3. Hine, Robert C & Wright, Peter W, 1998. "Trade with Low Wage Economies, Employment and Productivity in UK Manufacturing," Economic Journal, Royal Economic Society, vol. 108(450), pages 1500-1510, September.
    4. Pirotte, Alain, 1999. "Convergence of the static estimation toward the long run effects of dynamic panel data models," Economics Letters, Elsevier, vol. 63(2), pages 151-158, May.
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    Cited by:

    1. Colleen Manchester & Debra Barbezat, 2013. "The Effect of Time Use in Explaining Male–Female Productivity Differences Among Economists," Industrial Relations: A Journal of Economy and Society, Wiley Blackwell, vol. 52(1), pages 53-77, January.
    2. Matthias Krapf, 2015. "Age and complementarity in scientific collaboration," Empirical Economics, Springer, vol. 49(2), pages 751-781, September.
    3. Snell, Clete & Sorensen, Jon & Rodriguez, John J. & Kuanliang, Attapol, 2009. "Gender differences in research productivity among criminal justice and criminology scholars," Journal of Criminal Justice, Elsevier, vol. 37(3), pages 288-295, May.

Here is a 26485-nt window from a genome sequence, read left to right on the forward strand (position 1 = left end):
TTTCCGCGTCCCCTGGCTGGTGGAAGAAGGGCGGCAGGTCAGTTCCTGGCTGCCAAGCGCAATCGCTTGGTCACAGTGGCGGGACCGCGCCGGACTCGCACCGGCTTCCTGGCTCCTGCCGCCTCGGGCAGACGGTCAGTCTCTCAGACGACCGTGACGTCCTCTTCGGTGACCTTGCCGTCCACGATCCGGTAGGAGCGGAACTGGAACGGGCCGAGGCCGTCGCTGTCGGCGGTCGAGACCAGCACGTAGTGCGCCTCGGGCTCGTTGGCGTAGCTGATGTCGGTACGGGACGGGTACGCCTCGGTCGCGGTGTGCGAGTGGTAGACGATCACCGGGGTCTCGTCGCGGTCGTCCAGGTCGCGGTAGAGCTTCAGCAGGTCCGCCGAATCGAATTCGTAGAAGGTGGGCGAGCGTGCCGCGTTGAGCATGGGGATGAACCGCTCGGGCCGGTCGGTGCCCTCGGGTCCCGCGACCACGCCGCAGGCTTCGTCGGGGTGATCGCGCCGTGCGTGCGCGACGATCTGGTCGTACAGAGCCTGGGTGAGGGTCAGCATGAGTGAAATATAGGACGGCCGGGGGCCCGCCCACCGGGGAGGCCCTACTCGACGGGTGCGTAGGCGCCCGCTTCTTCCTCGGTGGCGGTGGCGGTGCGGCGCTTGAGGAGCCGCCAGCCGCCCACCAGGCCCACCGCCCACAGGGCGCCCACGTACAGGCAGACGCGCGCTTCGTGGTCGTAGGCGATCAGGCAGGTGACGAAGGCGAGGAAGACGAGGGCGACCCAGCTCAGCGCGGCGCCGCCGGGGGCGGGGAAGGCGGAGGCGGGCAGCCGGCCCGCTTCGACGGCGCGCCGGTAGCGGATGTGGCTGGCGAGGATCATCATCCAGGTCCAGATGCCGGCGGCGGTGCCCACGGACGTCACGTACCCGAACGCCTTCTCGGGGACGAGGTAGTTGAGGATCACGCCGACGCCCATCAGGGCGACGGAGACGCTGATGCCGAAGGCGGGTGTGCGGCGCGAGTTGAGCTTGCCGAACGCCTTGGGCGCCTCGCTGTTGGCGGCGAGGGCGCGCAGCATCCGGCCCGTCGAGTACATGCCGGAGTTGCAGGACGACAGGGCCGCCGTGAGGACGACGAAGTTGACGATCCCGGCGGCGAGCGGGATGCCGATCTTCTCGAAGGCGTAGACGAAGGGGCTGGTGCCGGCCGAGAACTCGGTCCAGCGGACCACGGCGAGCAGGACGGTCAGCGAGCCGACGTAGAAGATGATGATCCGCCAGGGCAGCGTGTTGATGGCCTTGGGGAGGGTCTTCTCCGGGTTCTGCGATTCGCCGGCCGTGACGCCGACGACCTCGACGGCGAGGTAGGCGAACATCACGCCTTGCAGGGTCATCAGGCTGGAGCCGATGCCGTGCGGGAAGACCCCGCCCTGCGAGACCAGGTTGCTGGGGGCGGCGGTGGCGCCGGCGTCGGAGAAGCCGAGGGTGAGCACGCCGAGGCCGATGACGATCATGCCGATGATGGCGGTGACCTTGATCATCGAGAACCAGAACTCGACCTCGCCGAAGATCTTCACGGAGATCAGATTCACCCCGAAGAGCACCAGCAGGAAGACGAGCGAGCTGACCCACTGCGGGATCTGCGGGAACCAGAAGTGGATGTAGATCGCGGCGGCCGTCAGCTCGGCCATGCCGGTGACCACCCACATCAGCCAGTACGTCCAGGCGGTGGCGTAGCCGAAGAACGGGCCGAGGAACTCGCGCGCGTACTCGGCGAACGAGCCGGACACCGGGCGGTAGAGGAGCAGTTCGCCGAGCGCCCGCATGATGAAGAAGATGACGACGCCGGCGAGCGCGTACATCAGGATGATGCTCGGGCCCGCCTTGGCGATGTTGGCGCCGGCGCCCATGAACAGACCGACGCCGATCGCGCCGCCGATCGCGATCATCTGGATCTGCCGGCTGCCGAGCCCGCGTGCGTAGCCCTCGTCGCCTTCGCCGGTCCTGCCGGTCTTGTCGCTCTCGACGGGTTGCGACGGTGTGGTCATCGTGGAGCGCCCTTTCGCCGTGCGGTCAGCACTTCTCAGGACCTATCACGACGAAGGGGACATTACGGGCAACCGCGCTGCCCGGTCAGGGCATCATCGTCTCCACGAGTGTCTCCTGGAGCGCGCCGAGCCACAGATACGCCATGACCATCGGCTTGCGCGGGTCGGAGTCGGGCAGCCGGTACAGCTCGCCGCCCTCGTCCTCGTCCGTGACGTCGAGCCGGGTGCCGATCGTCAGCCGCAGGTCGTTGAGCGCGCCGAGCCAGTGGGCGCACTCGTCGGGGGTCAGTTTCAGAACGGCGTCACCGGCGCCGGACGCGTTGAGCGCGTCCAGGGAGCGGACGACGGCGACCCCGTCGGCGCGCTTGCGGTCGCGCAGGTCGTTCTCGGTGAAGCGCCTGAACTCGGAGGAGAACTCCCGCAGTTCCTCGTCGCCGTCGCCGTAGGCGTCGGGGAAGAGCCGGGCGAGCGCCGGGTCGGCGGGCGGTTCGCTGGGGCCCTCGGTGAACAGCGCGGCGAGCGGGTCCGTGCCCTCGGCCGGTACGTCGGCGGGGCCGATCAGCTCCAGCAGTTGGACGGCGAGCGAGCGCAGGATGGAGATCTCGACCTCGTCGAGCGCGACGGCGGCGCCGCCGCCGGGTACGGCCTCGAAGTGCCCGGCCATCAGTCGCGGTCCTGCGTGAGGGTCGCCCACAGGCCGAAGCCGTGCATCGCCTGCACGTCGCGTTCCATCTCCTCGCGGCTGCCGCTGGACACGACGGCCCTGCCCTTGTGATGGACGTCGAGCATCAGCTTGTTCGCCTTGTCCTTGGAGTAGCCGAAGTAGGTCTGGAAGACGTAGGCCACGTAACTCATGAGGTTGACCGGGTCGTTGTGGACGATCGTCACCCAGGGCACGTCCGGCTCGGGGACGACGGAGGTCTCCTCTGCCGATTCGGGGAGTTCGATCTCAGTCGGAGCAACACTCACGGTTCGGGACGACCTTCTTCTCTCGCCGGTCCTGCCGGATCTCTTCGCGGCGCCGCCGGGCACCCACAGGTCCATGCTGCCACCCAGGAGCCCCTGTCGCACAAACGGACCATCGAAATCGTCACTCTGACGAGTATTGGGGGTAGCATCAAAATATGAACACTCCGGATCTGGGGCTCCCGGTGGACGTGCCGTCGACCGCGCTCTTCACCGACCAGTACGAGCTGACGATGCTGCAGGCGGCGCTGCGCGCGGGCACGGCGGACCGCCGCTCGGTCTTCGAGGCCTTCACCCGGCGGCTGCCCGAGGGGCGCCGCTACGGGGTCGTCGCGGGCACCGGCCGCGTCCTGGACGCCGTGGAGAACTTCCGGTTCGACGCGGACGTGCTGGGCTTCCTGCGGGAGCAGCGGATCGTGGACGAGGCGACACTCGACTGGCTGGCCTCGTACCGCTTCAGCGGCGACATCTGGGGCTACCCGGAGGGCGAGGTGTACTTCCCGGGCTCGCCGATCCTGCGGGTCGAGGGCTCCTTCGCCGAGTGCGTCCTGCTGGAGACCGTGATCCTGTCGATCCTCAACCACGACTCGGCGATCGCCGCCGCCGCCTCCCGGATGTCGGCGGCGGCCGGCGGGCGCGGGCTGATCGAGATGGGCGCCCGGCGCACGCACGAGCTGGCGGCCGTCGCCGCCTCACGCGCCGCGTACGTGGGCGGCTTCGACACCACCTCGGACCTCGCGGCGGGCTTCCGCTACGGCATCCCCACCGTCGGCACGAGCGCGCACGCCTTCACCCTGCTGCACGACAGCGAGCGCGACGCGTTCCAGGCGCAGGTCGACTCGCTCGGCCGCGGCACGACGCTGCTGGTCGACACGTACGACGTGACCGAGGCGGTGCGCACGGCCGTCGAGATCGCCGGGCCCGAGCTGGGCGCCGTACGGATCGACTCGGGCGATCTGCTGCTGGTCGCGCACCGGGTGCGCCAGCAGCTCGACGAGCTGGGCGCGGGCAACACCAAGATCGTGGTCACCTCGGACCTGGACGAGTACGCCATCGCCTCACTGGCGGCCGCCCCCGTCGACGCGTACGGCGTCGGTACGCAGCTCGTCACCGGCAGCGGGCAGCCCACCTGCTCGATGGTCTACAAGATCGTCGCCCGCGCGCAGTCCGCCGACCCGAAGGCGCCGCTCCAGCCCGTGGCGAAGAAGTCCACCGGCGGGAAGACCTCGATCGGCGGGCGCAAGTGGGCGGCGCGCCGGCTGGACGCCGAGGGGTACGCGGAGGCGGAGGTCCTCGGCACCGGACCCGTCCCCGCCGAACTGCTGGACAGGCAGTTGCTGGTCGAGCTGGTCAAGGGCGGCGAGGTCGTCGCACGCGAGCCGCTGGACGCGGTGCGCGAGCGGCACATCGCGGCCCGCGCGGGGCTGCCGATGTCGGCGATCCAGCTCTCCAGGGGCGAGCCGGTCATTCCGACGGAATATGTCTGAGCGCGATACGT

4. Krapf, Matthias & Ursprung, Heinrich W. & Zimmermann, Christian, 2017. "Parenthood and productivity of highly skilled labor: Evidence from the groves of academe," Journal of Economic Behavior & Organization, Elsevier, vol. 140(C), pages 147-175.
    5. David Colander & Jessica Holmes, 2007. "Gender and graduate economics education in the US," Feminist Economics, Taylor & Francis Journals, vol. 13(2), pages 93-116.
    6. repec:bla:ecinqu:v:55:y:2017:i:1:p:202-222 is not listed on IDEAS